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Stories from the WIT Trenches: Abby Fichtner

[This is the ninth in a series of posts exploring the personal stories of real women in technology. Every woman in tech overcame, at the very least, statistical odds to be here; this blog series aims to find out why, and what they found along the way. This time around we chatted with Abby Fichtner (t|ln), better known as Hacker Chick for her devoted work with Boston startups. Recently named Founding Executive Director of hack/reduce, a non-profit big data hacker space, Abby is in constant search of shaking up conventional wisdom and finding out what lies beyond. If reading her story inspires you to share yours, please feel free to email me.]

Hi! I’m Abby Fichtner – although more people probably know me as Hacker Chick. I write The Hacker Chick Blog on how we can push the edge on what’s possible, and I’m about to launch a non-profit hacker space for big data called hack/reduce.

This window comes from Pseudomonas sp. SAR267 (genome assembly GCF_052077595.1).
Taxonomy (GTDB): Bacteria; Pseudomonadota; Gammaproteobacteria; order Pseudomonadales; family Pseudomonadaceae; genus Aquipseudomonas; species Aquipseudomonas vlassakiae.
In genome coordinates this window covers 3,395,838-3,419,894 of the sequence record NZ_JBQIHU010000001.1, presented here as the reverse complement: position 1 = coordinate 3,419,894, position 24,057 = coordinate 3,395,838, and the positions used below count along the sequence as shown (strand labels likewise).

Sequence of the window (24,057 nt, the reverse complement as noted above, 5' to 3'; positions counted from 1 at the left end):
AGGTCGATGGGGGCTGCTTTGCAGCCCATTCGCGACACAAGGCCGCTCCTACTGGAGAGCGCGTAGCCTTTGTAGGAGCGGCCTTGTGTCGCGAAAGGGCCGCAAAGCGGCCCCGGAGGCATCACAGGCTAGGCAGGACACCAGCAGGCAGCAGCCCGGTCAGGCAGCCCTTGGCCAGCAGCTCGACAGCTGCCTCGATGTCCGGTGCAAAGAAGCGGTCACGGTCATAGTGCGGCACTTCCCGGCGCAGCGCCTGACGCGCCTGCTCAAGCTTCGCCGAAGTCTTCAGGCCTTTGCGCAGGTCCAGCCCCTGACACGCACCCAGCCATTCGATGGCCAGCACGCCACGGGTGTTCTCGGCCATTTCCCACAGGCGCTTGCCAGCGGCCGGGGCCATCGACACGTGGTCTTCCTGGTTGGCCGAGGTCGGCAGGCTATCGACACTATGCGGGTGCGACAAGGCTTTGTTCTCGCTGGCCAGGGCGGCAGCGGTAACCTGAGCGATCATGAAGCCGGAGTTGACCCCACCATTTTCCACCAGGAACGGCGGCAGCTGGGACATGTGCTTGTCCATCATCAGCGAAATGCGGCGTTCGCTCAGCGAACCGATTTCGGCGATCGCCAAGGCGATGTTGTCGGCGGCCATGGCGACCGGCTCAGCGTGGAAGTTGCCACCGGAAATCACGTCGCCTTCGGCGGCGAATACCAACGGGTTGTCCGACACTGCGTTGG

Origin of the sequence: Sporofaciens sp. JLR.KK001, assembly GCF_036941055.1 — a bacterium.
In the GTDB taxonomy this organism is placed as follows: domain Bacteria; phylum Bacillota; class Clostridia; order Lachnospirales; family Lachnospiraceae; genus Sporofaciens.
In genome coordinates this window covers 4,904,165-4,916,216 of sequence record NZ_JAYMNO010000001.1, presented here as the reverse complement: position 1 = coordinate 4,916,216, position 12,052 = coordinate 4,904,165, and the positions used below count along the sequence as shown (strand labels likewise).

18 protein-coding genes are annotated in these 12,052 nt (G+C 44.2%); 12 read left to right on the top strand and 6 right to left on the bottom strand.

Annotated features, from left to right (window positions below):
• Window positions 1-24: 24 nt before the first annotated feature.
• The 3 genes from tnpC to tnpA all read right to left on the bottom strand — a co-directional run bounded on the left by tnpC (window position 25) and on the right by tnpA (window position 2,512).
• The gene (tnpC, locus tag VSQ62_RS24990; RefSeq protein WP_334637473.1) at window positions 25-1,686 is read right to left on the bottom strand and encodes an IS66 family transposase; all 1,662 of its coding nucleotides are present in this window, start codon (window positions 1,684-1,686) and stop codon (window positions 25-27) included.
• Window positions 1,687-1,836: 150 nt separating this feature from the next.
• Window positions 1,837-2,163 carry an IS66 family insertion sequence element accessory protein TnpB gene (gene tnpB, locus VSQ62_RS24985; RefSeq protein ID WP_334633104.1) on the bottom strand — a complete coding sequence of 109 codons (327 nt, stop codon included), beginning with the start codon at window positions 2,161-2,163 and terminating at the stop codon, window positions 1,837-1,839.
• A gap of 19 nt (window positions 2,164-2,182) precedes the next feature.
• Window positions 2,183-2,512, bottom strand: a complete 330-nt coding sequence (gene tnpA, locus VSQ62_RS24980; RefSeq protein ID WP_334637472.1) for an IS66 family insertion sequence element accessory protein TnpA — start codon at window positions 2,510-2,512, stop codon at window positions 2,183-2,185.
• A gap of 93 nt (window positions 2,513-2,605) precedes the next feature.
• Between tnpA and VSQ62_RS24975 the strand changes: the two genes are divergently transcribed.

Prior to this, I was Microsoft’s Evangelist for Startups where I had the most incredible experience of working with hundreds of startups. I’ve been alternately called the cheerleader and the guardian angel for Boston startups. I love this community and am super excited to launch hack/reduce to help Boston continue solving the really hard problems and keep our title as the most innovative city in the world.


1. Can you take us back to your “eureka!” moment—a particular instance or event that got you interested in technology?

I like to joke that programming is in my blood.  My Dad has been programming since the 1960’s and my brother followed him into Computer Science. So when we were kids, my parents told us that whoever made the honor roll first would get an Atari. This was 1980 and so Atari game machines were The Thing to have.

Sufficiently motivated, I made the honor roll and my Dad came through – with an Atari 800, the PC!  Pretty much nobody had PCs in 1980, so this was pretty elite. For games, we got these Atari magazines that had pages and pages of source code in them and our father-daughter bonding experiences were typing in the machine language to build our own games. Talk about hard core, right?!

2. Growing up, did you have any preconceived perceptions of the tech world and the kinds of people who lived in it?

Growing up I did not want to be a programmer! I thought that was something my Dad and my brother did. I was an independent woman and going to follow my own path. I heard that if you’re really good, they make you a manager. So my goal was to be on the business side of things. Continue reading Stories from the WIT Trenches: Abby Fichtner